How can I get the parameter values which define a given confidence interval?

Hello! I need help on how to get the results I’m interested in from a brms model I fit.
Once again, my background in statistics is lackluster, so pardon me if I make some mistake while writing this post.

The data I’m working with is structured as follows:

> head(dat_teste)
  sample phase TS  gamma  tau
1 A02010     2 65 69.940 3033
2 A02010     2 65 38.470 2861
3 A02010     2 65 20.480 2726
4 A02010     2 65 10.870 2611

Where phase and TS are numerical discrete grouping factors, gamma and tau are my (x,y) data.

Here’s the model I fit using brms.

modelo_HB <- brms::bf(tau ~ a + b * (gamma^c),
                      a ~ 1 + (1|TS) + (1|TS:phase),
                      b ~ 1 + (1|TS) + (1|TS:phase),
                      c ~ 1 + (1|TS) + (1|TS:phase),
                      sigma ~ gamma + (1|TS),
                      nl = TRUE)

prior <- c(prior(uniform(10, 8000), class = 'b', nlpar = 'a', lb = 10, ub = 8000),
           prior(uniform(1, 1000), class = 'b', nlpar = 'b', lb = 1, ub = 1000),
           prior(uniform(10^-3, 1), class = 'b', nlpar = 'c', lb = 10^-3, ub = 1),
           prior(student_t(3, 0, 2.5), class = 'Intercept', dpar = 'sigma'))

As you can see, I’m trying to fit the following nonlinear equation to my data:

\tau = a + b\gamma^c

With a, b and c as the model parameters. The fit went decently well.

What I’m specially interested in is defining the credible intervals for the fit, for a given value of TS, and unknown value of phase, and defining the boundaries of the credible interval region in the (\gamma, \tau) plane using curves of the \tau = a + b\gamma^c format.

Simply put, for a given value of TS (a.k.a. for a given group) and a non specified value of phase, I want to have two (a,b,c) parameter vectors (one for the bottom limit, one for the upper limit) which define the boundaries of the credible interval region using the equation \tau = a + b\gamma^c.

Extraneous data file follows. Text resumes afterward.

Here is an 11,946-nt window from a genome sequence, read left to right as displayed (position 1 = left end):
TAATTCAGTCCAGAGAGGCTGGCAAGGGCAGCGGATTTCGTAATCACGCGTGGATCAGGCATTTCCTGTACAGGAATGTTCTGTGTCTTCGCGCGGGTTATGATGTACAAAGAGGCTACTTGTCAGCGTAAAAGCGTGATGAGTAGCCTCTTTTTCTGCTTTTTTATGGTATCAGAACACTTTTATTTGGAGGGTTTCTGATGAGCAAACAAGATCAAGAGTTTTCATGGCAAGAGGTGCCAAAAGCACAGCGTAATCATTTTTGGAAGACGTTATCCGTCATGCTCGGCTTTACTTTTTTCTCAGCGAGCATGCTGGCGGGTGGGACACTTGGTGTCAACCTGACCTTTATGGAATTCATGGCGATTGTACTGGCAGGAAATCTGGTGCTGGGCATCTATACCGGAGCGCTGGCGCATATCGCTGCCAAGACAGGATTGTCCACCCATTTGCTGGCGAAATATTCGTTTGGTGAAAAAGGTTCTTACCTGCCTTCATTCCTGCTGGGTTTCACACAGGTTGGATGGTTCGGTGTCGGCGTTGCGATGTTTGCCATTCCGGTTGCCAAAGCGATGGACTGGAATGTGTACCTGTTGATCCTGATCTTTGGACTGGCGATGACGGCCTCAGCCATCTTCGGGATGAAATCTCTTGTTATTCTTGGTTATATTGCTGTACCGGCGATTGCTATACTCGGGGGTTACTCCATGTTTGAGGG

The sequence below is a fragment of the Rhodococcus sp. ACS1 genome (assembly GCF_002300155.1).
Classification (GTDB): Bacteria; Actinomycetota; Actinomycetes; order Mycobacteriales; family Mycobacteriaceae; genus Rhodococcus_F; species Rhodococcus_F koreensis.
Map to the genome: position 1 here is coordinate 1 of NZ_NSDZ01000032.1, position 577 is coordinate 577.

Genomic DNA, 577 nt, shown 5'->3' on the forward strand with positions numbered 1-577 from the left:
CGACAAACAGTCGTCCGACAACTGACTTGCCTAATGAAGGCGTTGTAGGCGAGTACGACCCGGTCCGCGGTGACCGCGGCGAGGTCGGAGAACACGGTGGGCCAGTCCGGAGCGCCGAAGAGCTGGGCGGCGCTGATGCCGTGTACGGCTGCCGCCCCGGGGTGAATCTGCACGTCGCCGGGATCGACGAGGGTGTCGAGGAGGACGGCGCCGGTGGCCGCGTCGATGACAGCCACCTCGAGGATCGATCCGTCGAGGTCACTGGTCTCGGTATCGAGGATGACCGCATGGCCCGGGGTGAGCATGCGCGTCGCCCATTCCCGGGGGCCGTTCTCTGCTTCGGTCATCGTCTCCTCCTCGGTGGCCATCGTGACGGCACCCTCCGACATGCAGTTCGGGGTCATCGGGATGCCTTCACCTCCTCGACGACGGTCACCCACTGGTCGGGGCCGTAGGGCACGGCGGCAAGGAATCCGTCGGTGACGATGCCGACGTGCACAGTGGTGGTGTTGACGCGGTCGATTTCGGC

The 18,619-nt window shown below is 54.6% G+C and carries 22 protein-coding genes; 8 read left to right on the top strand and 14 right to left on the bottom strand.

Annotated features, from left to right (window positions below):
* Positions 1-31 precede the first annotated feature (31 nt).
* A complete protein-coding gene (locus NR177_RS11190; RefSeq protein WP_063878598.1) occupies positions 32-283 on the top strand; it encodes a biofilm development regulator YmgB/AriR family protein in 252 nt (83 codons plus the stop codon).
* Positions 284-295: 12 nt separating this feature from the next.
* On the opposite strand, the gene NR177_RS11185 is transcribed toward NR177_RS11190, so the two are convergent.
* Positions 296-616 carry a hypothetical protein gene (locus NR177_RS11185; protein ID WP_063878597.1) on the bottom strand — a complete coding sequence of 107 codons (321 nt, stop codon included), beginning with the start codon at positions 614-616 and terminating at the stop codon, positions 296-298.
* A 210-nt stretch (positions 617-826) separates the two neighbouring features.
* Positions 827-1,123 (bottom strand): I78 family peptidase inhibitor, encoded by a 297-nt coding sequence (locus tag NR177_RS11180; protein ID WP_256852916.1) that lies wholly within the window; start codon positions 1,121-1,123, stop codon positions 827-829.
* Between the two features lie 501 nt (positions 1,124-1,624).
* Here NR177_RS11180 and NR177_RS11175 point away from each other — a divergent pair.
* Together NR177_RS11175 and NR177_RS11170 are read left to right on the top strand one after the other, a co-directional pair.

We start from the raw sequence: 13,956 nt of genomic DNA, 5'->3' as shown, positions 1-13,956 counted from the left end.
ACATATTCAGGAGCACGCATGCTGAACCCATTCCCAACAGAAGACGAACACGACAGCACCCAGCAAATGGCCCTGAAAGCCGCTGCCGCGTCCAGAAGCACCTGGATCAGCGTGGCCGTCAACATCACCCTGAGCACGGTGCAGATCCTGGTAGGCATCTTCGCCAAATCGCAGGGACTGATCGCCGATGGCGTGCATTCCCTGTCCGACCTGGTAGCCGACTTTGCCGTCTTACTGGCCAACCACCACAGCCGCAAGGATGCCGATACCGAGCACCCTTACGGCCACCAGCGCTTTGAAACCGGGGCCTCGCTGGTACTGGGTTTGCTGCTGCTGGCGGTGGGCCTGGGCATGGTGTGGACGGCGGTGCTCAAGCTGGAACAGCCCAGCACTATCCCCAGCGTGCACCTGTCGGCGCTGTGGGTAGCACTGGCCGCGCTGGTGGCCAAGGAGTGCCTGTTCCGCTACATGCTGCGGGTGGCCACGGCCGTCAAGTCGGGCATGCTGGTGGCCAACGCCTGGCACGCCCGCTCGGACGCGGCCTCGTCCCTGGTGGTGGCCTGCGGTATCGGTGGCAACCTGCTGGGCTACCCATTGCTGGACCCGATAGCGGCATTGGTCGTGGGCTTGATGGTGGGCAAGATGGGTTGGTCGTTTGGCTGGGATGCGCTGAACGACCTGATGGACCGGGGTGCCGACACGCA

How could I do this? Any help is greatly appreciated.

Howdy! Before addressing your question, I want to point out that uniform priors with hard upper and lower boundaries like those you specified for the a, b, and c parameters are generally not recommended. You might need some sort of bound, for example, if the parameter can only be positive, but in general it is best to set priors that don’t have these hard boundaries. The prior is a piece of information in your model - here, you are saying that parameter a has equal probability of being any value between 10 and 8,000, but it has zero probability of being 9.99999999 or 8,000.00000001. That kind of information seems highly unrealistic for most scenarios. Since you have decided on these boundaries, that tells me that you do know something about the parameters, unless the boundaries are completely arbitrary (in which case you likely would not have chosen them). Since you know something about the parameters, then it would be best to reflect this in some sort of distribution that places more probability density around the region that is more probable with tails that stretch into areas of low probability. For example, maybe you know that a should be somewhere around 4,000 but you think it could reasonably be between 10 and 8000. Then you might put a normal(4000, 2000) prior on it (and if it can’t be less than zero, then you add the lower bound of zero). One really revealing way to view the implications of your priors is by doing prior predictive checks. This can be done in brms by running your model with the sample_prior = "only" option, which will ignore the likelihood. You can then use the various pp_check() commands and options to view the implications of your prior on the scale of the outcome variable. I think that you will see that the information from your uniform priors imply some rather strange things about the model.

To answer your question - you can do this graphically with the conditional_effects() command in brms (see the documentation for extensive details and options, particularly as regards your group-level effects). You can also do it yourself manually by creating a data frame of the values of \gamma and TS that you want to make predictions on and either using the fitted() or the predict() functions in brms, with the appropriate re_formula = options, to obtain the credible intervals for \tau in the (\gamma, \tau) plane using the a, b, and c parameters from your model. See the documentation for fitted() and predict() to understand the difference between them, so that you can decide which it is that you are looking for. Based on your question it sounds like you are wanting fitted().

I hope that helps!

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